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Paperback David Copperfield Book

ISBN: 1593080638

ISBN13: 9781593080631

David Copperfield

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Format: Paperback

Condition: Very Good

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Book Overview

David Copperfield , by Charles Dickens , is part of the Barnes & Noble Classics series, which offers quality editions at affordable prices to the student and the general reader, including new scholarship, thoughtful design, and pages of carefully crafted extras. Here are some of the remarkable features of Barnes & Noble Classics : New introductions commissioned from today's top writers and scholars Biographies of the authors Chronologies of contemporary...

Customer Reviews

5 ratings

No wonder Dickens was deemed one of the best English writers, ever!

I had read the Chinese version of "David Copperfield" when I was about 14, and enjoyed it very much, though it didn't leave much trace in my mind after I grew up. I was glad to be able to enjoy it a second time recently. This time I read the English version, that is, the original work of the great writer Charles Dickens. I was immediately subdued by Dickens' mastery of the language. Reading the book is just like having someone very talented in telling stories talking to you. The rhythms in the language of this book are simply beautiful. Very, very beautiful. Although there're a lot of long sentences in this book (the longest one seemed to be the one in the chapter of Copperfield's wedding, about 2-3 pages for a single sentence. Can you imagine that!), it seems very natural to read -- just like having someone very smart, very passionate and very eloquent talking to you. Although it's about 900 pages, although it's a novel published more than 150 years ago, it's not boring at all to read! I was taken by the story at the first page, and continued enjoying it during these several months, and finished the last page tonight with a satisfied smile, as if I had just finished a gorgeous banquet! No wonder Dickens was deemed one of the best English writers ever! He really had a wonderful mastery of the language, and was really good at telling stories!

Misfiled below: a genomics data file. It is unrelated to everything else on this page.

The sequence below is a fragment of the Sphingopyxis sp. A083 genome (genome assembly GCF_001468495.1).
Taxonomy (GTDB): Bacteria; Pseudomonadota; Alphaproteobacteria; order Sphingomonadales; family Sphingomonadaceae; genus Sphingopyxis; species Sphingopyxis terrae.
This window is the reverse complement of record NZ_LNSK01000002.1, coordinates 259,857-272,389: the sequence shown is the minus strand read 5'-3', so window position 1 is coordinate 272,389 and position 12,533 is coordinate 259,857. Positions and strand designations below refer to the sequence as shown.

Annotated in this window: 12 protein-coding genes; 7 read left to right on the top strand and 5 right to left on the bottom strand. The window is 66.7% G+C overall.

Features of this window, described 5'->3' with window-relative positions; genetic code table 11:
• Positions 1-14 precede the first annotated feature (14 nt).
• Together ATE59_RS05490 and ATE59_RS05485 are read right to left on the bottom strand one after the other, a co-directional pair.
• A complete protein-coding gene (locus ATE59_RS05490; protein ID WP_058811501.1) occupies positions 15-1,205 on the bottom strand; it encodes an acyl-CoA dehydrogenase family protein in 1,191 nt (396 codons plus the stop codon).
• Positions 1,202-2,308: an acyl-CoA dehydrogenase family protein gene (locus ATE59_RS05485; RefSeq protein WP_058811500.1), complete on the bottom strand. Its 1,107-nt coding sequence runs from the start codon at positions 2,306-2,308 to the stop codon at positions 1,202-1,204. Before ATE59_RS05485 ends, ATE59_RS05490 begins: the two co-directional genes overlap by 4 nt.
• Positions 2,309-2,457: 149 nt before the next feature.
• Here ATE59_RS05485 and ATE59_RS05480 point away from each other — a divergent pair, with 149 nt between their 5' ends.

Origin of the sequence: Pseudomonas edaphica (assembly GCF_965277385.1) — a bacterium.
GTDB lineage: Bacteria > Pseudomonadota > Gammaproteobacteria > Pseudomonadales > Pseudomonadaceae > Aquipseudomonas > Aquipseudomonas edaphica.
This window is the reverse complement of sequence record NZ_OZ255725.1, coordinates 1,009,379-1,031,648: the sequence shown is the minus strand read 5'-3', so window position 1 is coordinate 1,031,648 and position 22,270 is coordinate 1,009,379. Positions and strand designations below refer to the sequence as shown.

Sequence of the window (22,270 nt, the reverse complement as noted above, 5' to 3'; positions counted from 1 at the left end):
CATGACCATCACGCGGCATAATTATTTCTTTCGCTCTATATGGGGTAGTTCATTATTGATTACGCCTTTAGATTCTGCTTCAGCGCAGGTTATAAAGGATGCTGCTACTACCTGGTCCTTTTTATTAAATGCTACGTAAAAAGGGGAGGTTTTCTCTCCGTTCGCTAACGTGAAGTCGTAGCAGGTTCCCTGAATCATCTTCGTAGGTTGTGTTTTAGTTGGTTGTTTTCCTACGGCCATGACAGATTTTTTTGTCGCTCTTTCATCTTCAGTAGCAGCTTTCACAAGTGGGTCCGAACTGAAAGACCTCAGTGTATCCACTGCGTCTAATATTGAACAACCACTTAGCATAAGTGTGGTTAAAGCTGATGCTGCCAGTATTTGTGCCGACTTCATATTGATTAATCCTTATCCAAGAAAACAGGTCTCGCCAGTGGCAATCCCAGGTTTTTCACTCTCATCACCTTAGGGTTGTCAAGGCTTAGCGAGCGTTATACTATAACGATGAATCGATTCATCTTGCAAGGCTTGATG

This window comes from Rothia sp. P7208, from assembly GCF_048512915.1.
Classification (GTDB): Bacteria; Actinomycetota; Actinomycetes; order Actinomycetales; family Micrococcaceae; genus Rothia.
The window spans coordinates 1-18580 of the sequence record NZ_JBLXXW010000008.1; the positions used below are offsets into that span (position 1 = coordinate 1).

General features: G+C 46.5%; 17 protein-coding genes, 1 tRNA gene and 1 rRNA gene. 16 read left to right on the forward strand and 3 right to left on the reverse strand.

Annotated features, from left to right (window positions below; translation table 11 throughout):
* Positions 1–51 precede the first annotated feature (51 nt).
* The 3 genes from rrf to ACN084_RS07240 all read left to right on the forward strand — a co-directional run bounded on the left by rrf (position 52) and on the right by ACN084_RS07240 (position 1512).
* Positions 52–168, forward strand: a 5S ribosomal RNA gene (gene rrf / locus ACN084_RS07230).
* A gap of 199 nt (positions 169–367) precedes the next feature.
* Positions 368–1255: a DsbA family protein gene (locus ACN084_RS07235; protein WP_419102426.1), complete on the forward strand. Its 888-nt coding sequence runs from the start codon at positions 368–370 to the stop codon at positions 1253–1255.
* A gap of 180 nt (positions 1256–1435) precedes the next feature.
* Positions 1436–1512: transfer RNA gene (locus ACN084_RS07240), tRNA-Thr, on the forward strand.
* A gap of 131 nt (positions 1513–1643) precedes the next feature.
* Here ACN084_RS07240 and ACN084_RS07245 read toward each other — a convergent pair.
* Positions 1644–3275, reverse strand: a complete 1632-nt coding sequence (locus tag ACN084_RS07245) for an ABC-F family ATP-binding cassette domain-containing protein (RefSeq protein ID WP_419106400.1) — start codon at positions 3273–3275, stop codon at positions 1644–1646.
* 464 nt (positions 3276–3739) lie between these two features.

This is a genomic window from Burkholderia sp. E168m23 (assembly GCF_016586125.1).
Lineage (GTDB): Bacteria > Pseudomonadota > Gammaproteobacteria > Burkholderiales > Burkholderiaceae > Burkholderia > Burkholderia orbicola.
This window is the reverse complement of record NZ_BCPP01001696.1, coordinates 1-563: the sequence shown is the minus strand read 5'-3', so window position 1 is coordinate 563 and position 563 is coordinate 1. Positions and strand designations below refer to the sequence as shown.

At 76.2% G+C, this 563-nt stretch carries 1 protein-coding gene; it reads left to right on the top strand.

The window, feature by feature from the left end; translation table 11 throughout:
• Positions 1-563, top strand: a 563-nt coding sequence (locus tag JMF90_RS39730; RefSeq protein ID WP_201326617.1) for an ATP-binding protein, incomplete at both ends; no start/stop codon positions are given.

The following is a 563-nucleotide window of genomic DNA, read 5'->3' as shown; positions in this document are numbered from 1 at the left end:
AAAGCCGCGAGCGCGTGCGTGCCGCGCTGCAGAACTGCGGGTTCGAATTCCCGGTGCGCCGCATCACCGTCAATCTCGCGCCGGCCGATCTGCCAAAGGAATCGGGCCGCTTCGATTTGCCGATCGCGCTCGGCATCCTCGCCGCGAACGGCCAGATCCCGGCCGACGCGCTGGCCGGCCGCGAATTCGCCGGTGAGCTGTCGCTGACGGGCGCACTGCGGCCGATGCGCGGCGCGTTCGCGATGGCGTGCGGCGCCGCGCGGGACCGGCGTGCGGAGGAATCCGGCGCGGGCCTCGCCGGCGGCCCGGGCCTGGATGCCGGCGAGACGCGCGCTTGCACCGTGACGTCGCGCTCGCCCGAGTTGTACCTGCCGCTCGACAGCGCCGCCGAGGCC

A Masterpiece